". . . But the past does not exist independently from the present. Indeed, the past is only past because there is a present, just as I can point to something over there only because I am here. But nothing is inherently over there or here. In that sense, the past has no content. The past -- or more accurately, pastness -- is a position. Thus, in no way can we identify the past as past." p. 15

". . . But we may want to keep in mind that deeds and words are not as distinguishable as often we presume. History does not belong only to its narrators, professional or amateur. While some of us debate what history is or was, others take it into their own hands." p. 153

Silencing the Past: Power and the Production of History (1995) by Michel-Rolph Trouillot

Saturday, September 25, 2010

Isaac Franklin: Slave Trader and Planter of the Old South (With Plantation Records)

Isaac Franklin wasn't just a major player in the Trade up here in Maryland and Virginia, he was a game changer in the Trade, an early trade speculator.

Then he sold out and moved to Louisiana. Where he bought six (6) plantations. He lived very well and prosperously. In fact, one of those plantations is where the ceremonies and dinner for the Louisiana Endowment for the Humanities were held in which V received the award for best history of Louisiana last year.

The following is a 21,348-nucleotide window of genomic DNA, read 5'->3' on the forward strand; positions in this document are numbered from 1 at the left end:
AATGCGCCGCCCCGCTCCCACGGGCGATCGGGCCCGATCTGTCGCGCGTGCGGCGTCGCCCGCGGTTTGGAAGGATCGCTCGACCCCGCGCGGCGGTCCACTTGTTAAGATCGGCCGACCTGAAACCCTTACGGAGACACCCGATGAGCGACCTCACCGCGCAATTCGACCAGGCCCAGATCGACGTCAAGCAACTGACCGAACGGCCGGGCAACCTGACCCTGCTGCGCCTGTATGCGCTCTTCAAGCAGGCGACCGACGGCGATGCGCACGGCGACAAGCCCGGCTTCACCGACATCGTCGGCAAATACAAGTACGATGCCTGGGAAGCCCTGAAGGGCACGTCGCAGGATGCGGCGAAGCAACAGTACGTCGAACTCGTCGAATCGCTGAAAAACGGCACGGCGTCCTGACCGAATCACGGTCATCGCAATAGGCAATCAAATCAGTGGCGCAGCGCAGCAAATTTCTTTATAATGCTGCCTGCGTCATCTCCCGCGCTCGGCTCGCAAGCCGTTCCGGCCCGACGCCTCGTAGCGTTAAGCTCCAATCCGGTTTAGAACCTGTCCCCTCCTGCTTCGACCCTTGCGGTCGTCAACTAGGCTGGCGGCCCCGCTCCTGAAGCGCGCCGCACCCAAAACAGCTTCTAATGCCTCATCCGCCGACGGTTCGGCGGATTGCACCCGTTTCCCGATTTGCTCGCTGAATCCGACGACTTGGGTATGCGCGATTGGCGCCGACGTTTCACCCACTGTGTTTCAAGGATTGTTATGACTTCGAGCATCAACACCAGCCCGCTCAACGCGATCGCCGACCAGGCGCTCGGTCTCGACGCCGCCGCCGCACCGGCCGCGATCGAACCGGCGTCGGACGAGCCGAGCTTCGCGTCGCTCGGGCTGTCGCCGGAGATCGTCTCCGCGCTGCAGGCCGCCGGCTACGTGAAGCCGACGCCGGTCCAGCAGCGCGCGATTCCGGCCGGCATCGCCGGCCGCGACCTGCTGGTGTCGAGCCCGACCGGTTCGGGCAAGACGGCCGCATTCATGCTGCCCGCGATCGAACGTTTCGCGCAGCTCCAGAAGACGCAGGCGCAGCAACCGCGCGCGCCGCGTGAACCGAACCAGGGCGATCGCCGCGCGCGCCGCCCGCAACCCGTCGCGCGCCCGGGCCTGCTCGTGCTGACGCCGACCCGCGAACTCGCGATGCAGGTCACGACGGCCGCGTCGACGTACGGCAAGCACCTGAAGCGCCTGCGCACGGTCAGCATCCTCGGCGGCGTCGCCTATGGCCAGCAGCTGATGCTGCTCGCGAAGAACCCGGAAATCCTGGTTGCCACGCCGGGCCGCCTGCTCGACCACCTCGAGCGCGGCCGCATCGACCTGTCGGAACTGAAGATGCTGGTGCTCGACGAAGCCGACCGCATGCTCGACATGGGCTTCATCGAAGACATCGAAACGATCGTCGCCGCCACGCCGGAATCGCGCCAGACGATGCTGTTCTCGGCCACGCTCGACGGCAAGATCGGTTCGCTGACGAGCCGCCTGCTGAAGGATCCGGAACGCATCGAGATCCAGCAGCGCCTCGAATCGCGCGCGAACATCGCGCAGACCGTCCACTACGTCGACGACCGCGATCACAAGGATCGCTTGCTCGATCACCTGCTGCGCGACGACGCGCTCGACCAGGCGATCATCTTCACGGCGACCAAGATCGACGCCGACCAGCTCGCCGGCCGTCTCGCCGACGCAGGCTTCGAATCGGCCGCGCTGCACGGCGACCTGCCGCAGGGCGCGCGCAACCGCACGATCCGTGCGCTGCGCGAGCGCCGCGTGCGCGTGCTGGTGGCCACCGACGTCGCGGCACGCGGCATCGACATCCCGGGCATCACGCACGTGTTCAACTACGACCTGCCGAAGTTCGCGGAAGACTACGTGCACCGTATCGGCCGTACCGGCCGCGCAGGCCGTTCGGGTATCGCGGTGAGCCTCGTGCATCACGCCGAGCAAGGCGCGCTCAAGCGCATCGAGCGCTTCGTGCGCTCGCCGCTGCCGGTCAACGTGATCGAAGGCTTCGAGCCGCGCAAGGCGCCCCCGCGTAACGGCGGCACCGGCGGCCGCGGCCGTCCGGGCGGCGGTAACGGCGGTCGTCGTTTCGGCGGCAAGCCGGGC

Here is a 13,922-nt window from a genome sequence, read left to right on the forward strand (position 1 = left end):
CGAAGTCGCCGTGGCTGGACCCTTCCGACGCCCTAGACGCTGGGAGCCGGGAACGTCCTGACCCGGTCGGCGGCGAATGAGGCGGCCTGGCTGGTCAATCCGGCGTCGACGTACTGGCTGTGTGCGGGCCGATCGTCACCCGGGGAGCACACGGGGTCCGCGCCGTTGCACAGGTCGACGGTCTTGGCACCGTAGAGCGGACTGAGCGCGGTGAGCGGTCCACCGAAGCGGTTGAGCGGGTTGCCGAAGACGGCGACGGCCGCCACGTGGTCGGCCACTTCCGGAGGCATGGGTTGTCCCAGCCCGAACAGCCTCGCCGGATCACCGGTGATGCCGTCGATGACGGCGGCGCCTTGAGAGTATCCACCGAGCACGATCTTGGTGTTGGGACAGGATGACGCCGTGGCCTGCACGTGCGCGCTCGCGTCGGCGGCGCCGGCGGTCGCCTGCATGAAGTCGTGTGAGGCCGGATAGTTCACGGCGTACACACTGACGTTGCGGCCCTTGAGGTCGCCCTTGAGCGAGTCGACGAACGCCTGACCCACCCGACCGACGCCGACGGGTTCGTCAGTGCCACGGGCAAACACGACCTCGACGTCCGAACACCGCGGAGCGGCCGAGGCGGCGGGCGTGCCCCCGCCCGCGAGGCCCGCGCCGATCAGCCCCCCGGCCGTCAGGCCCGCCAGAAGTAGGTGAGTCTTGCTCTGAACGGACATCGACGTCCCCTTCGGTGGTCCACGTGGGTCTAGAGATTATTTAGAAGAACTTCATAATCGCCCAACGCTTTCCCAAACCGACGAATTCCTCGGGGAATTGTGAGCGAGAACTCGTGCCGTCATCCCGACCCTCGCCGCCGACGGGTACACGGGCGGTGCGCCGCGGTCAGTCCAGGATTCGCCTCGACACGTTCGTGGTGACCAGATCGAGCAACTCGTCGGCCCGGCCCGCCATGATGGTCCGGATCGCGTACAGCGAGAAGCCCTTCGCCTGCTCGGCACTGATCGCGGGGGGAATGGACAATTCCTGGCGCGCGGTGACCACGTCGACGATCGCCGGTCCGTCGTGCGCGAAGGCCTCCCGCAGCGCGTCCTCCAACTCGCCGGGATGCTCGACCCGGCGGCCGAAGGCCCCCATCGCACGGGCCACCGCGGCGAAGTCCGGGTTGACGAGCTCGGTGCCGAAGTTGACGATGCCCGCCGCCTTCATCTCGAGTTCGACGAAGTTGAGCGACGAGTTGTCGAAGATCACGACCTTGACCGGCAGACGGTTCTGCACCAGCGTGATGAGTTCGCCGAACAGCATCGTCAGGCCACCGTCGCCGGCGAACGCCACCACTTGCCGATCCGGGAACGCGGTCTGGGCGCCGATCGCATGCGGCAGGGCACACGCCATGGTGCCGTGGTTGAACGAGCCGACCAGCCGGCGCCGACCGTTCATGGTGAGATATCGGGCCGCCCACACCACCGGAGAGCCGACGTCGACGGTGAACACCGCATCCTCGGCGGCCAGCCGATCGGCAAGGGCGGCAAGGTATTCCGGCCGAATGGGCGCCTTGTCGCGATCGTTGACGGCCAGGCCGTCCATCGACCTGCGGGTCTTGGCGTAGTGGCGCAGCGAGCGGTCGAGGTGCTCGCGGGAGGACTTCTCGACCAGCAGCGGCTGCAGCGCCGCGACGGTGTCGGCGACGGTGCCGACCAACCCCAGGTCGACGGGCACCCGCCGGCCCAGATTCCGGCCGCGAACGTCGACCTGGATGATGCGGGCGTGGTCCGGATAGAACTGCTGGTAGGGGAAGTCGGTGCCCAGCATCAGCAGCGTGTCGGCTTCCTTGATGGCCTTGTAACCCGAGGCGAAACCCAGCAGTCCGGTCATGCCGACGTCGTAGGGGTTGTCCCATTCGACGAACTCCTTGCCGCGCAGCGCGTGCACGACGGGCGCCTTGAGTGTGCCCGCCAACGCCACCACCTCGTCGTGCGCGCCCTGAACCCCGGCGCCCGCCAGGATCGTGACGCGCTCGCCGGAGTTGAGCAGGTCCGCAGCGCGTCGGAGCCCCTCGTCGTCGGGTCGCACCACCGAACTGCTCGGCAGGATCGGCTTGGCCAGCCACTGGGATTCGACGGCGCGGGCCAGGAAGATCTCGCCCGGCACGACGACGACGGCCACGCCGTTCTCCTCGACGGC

When he died there was a great deal of attention paid. But none of that attention in the long obits of the newspapers mentioned that he had been a speculator (which, believe it or not is a different category of slave trade than slave trader).

He died very wealthy, but he died young. Very young for someone of his kind. One might hope that was some sort of retribution -- his plantations in Louisiana were, of course, sugar plantations, and those bought to work sugar had short lives -- for the speculation slave trade that allowed Isaac to buy 6 sugar plantations in Louisiana.  His company scoured the Eastern Shore  of Maryland empty of likely stock (mostly male, mostly between 14 - 25, trained farm workers) to be sold in New Orleans for these sugar plantations.  He and his partner shipped them via their own slave ships.

I have Isaac's biography here (1938). It is not in print. If one were to try and purchase it used, the lowest price is $500. Thank goodness for interlibrary loan. However, because this volume is priced at $500, I can have it only for two weeks.


K. said...

I just read Jill Lepore's article in The New Yorker about George W. It seems that Washington's false teeth were supplied in part by pulling teeth from his slaves. I can't even imagine the terror and the pain involved, but it was Lepore makes it sounds as if it were done as a matter of course.

Foxessa said...

Washington was always in search of substitutes for his crumbling teeth. He had many, many sets of false teeth, none of which were satisfactory, including the experiment with slaves' teeth.

That is a low point in his behaviors, right down there with starting what we call the French and Indian War, because he panicked and fired -- when strongly explained to before hand NOT TO DO THAT.

Love, c.